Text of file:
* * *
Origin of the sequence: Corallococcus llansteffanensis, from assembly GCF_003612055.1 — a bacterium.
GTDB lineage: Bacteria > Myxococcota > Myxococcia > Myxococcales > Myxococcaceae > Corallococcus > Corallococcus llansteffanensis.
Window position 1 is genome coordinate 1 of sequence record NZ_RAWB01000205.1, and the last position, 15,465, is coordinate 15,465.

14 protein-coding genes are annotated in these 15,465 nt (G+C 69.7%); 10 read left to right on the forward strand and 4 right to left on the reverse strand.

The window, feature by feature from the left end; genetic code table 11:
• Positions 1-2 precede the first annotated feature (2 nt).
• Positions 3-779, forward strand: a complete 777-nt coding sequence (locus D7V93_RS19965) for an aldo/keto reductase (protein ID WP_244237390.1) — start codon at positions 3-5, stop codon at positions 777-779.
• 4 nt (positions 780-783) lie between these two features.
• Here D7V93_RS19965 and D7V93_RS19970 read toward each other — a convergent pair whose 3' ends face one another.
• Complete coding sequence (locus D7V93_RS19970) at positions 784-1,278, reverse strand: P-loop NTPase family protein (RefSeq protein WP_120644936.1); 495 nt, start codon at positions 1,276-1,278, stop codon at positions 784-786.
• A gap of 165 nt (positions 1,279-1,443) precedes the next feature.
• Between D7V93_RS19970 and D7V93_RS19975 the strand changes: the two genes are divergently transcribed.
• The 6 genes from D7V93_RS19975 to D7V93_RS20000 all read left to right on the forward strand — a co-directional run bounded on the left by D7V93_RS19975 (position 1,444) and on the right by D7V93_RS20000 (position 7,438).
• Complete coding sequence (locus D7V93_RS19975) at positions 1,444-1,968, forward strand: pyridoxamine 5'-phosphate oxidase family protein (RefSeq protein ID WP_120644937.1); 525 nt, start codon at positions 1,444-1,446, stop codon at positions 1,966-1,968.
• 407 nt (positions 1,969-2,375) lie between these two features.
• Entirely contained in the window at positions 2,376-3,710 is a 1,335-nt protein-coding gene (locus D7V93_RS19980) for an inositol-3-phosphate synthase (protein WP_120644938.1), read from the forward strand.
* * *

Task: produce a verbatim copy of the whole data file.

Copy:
Origin of the sequence: Corallococcus llansteffanensis, from assembly GCF_003612055.1 — a bacterium.
GTDB lineage: Bacteria > Myxococcota > Myxococcia > Myxococcales > Myxococcaceae > Corallococcus > Corallococcus llansteffanensis.
Window position 1 is genome coordinate 1 of sequence record NZ_RAWB01000205.1, and the last position, 15,465, is coordinate 15,465.

14 protein-coding genes are annotated in these 15,465 nt (G+C 69.7%); 10 read left to right on the forward strand and 4 right to left on the reverse strand.

The window, feature by feature from the left end; genetic code table 11:
• Positions 1-2 precede the first annotated feature (2 nt).
• Positions 3-779, forward strand: a complete 777-nt coding sequence (locus D7V93_RS19965) for an aldo/keto reductase (protein ID WP_244237390.1) — start codon at positions 3-5, stop codon at positions 777-779.
• 4 nt (positions 780-783) lie between these two features.
• Here D7V93_RS19965 and D7V93_RS19970 read toward each other — a convergent pair whose 3' ends face one another.
• Complete coding sequence (locus D7V93_RS19970) at positions 784-1,278, reverse strand: P-loop NTPase family protein (RefSeq protein WP_120644936.1); 495 nt, start codon at positions 1,276-1,278, stop codon at positions 784-786.
• A gap of 165 nt (positions 1,279-1,443) precedes the next feature.
• Between D7V93_RS19970 and D7V93_RS19975 the strand changes: the two genes are divergently transcribed.
• The 6 genes from D7V93_RS19975 to D7V93_RS20000 all read left to right on the forward strand — a co-directional run bounded on the left by D7V93_RS19975 (position 1,444) and on the right by D7V93_RS20000 (position 7,438).
• Complete coding sequence (locus D7V93_RS19975) at positions 1,444-1,968, forward strand: pyridoxamine 5'-phosphate oxidase family protein (RefSeq protein ID WP_120644937.1); 525 nt, start codon at positions 1,444-1,446, stop codon at positions 1,966-1,968.
• 407 nt (positions 1,969-2,375) lie between these two features.
• Entirely contained in the window at positions 2,376-3,710 is a 1,335-nt protein-coding gene (locus D7V93_RS19980) for an inositol-3-phosphate synthase (protein WP_120644938.1), read from the forward strand.